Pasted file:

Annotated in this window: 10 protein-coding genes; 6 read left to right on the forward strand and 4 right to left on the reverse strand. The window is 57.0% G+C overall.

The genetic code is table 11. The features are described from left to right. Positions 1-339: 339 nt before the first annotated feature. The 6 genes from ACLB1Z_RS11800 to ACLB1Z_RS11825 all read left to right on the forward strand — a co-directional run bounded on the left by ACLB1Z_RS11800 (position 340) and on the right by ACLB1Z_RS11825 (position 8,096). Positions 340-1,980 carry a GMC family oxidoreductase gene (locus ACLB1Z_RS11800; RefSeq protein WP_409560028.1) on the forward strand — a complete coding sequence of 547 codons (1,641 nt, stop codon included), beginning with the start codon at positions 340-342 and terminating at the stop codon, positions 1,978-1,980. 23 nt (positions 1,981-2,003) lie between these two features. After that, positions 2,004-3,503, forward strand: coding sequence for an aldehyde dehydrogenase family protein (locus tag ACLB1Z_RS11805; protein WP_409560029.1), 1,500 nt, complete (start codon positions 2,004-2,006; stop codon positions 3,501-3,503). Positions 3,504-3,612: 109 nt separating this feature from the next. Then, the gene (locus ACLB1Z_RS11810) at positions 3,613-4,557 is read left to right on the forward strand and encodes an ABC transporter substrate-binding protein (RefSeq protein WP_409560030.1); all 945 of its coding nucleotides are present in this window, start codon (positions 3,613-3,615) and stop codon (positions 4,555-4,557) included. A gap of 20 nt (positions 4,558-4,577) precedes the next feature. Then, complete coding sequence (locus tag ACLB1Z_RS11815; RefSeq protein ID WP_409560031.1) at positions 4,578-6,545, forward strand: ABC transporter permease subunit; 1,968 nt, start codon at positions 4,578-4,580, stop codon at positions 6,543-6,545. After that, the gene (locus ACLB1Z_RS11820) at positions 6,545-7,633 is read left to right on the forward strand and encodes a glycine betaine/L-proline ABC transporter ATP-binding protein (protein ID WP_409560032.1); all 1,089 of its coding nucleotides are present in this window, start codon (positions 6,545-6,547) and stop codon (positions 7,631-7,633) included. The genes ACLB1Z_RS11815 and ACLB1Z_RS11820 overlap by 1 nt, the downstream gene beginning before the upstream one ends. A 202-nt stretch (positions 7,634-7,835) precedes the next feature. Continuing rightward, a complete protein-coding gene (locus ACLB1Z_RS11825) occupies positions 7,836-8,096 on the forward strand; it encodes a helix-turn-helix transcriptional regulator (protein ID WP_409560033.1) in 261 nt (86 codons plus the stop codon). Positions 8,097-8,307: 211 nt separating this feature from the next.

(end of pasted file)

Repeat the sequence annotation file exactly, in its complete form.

Annotated in this window: 10 protein-coding genes; 6 read left to right on the forward strand and 4 right to left on the reverse strand. The window is 57.0% G+C overall.

The genetic code is table 11. The features are described from left to right. Positions 1-339: 339 nt before the first annotated feature. The 6 genes from ACLB1Z_RS11800 to ACLB1Z_RS11825 all read left to right on the forward strand — a co-directional run bounded on the left by ACLB1Z_RS11800 (position 340) and on the right by ACLB1Z_RS11825 (position 8,096). Positions 340-1,980 carry a GMC family oxidoreductase gene (locus ACLB1Z_RS11800; RefSeq protein WP_409560028.1) on the forward strand — a complete coding sequence of 547 codons (1,641 nt, stop codon included), beginning with the start codon at positions 340-342 and terminating at the stop codon, positions 1,978-1,980. 23 nt (positions 1,981-2,003) lie between these two features. After that, positions 2,004-3,503, forward strand: coding sequence for an aldehyde dehydrogenase family protein (locus tag ACLB1Z_RS11805; protein WP_409560029.1), 1,500 nt, complete (start codon positions 2,004-2,006; stop codon positions 3,501-3,503). Positions 3,504-3,612: 109 nt separating this feature from the next. Then, the gene (locus ACLB1Z_RS11810) at positions 3,613-4,557 is read left to right on the forward strand and encodes an ABC transporter substrate-binding protein (RefSeq protein WP_409560030.1); all 945 of its coding nucleotides are present in this window, start codon (positions 3,613-3,615) and stop codon (positions 4,555-4,557) included. A gap of 20 nt (positions 4,558-4,577) precedes the next feature. Then, complete coding sequence (locus tag ACLB1Z_RS11815; RefSeq protein ID WP_409560031.1) at positions 4,578-6,545, forward strand: ABC transporter permease subunit; 1,968 nt, start codon at positions 4,578-4,580, stop codon at positions 6,543-6,545. After that, the gene (locus ACLB1Z_RS11820) at positions 6,545-7,633 is read left to right on the forward strand and encodes a glycine betaine/L-proline ABC transporter ATP-binding protein (protein ID WP_409560032.1); all 1,089 of its coding nucleotides are present in this window, start codon (positions 6,545-6,547) and stop codon (positions 7,631-7,633) included. The genes ACLB1Z_RS11815 and ACLB1Z_RS11820 overlap by 1 nt, the downstream gene beginning before the upstream one ends. A 202-nt stretch (positions 7,634-7,835) precedes the next feature. Continuing rightward, a complete protein-coding gene (locus ACLB1Z_RS11825) occupies positions 7,836-8,096 on the forward strand; it encodes a helix-turn-helix transcriptional regulator (protein ID WP_409560033.1) in 261 nt (86 codons plus the stop codon). Positions 8,097-8,307: 211 nt separating this feature from the next.